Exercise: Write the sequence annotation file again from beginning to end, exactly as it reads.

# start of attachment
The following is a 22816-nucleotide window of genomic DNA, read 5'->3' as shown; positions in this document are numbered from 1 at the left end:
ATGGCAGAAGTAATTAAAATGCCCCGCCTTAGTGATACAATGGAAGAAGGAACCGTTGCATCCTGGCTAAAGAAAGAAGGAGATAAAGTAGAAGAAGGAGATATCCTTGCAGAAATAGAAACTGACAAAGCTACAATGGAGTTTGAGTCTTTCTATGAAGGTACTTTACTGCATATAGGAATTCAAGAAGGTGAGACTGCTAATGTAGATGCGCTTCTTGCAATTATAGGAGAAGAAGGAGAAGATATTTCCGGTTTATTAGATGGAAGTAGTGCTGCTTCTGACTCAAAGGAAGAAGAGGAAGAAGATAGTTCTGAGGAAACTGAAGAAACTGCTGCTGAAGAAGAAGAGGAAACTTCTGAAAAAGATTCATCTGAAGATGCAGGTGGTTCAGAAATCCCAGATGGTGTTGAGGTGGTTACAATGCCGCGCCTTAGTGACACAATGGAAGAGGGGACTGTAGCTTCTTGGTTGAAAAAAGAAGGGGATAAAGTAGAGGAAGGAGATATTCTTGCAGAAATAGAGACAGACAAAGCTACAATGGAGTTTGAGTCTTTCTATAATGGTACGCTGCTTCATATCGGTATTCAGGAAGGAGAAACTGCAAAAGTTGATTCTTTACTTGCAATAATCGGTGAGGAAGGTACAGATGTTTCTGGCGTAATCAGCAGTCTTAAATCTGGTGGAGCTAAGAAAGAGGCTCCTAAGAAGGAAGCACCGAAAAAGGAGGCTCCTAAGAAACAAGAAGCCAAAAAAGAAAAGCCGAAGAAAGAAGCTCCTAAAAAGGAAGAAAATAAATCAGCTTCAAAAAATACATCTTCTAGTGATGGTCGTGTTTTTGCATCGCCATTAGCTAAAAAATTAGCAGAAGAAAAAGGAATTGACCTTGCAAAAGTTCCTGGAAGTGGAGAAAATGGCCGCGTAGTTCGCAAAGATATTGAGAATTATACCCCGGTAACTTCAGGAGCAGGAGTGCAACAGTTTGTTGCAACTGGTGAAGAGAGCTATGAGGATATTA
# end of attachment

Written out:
The following is a 22816-nucleotide window of genomic DNA, read 5'->3' as shown; positions in this document are numbered from 1 at the left end:
ATGGCAGAAGTAATTAAAATGCCCCGCCTTAGTGATACAATGGAAGAAGGAACCGTTGCATCCTGGCTAAAGAAAGAAGGAGATAAAGTAGAAGAAGGAGATATCCTTGCAGAAATAGAAACTGACAAAGCTACAATGGAGTTTGAGTCTTTCTATGAAGGTACTTTACTGCATATAGGAATTCAAGAAGGTGAGACTGCTAATGTAGATGCGCTTCTTGCAATTATAGGAGAAGAAGGAGAAGATATTTCCGGTTTATTAGATGGAAGTAGTGCTGCTTCTGACTCAAAGGAAGAAGAGGAAGAAGATAGTTCTGAGGAAACTGAAGAAACTGCTGCTGAAGAAGAAGAGGAAACTTCTGAAAAAGATTCATCTGAAGATGCAGGTGGTTCAGAAATCCCAGATGGTGTTGAGGTGGTTACAATGCCGCGCCTTAGTGACACAATGGAAGAGGGGACTGTAGCTTCTTGGTTGAAAAAAGAAGGGGATAAAGTAGAGGAAGGAGATATTCTTGCAGAAATAGAGACAGACAAAGCTACAATGGAGTTTGAGTCTTTCTATAATGGTACGCTGCTTCATATCGGTATTCAGGAAGGAGAAACTGCAAAAGTTGATTCTTTACTTGCAATAATCGGTGAGGAAGGTACAGATGTTTCTGGCGTAATCAGCAGTCTTAAATCTGGTGGAGCTAAGAAAGAGGCTCCTAAGAAGGAAGCACCGAAAAAGGAGGCTCCTAAGAAACAAGAAGCCAAAAAAGAAAAGCCGAAGAAAGAAGCTCCTAAAAAGGAAGAAAATAAATCAGCTTCAAAAAATACATCTTCTAGTGATGGTCGTGTTTTTGCATCGCCATTAGCTAAAAAATTAGCAGAAGAAAAAGGAATTGACCTTGCAAAAGTTCCTGGAAGTGGAGAAAATGGCCGCGTAGTTCGCAAAGATATTGAGAATTATACCCCGGTAACTTCAGGAGCAGGAGTGCAACAGTTTGTTGCAACTGGTGAAGAGAGCTATGAGGATATTA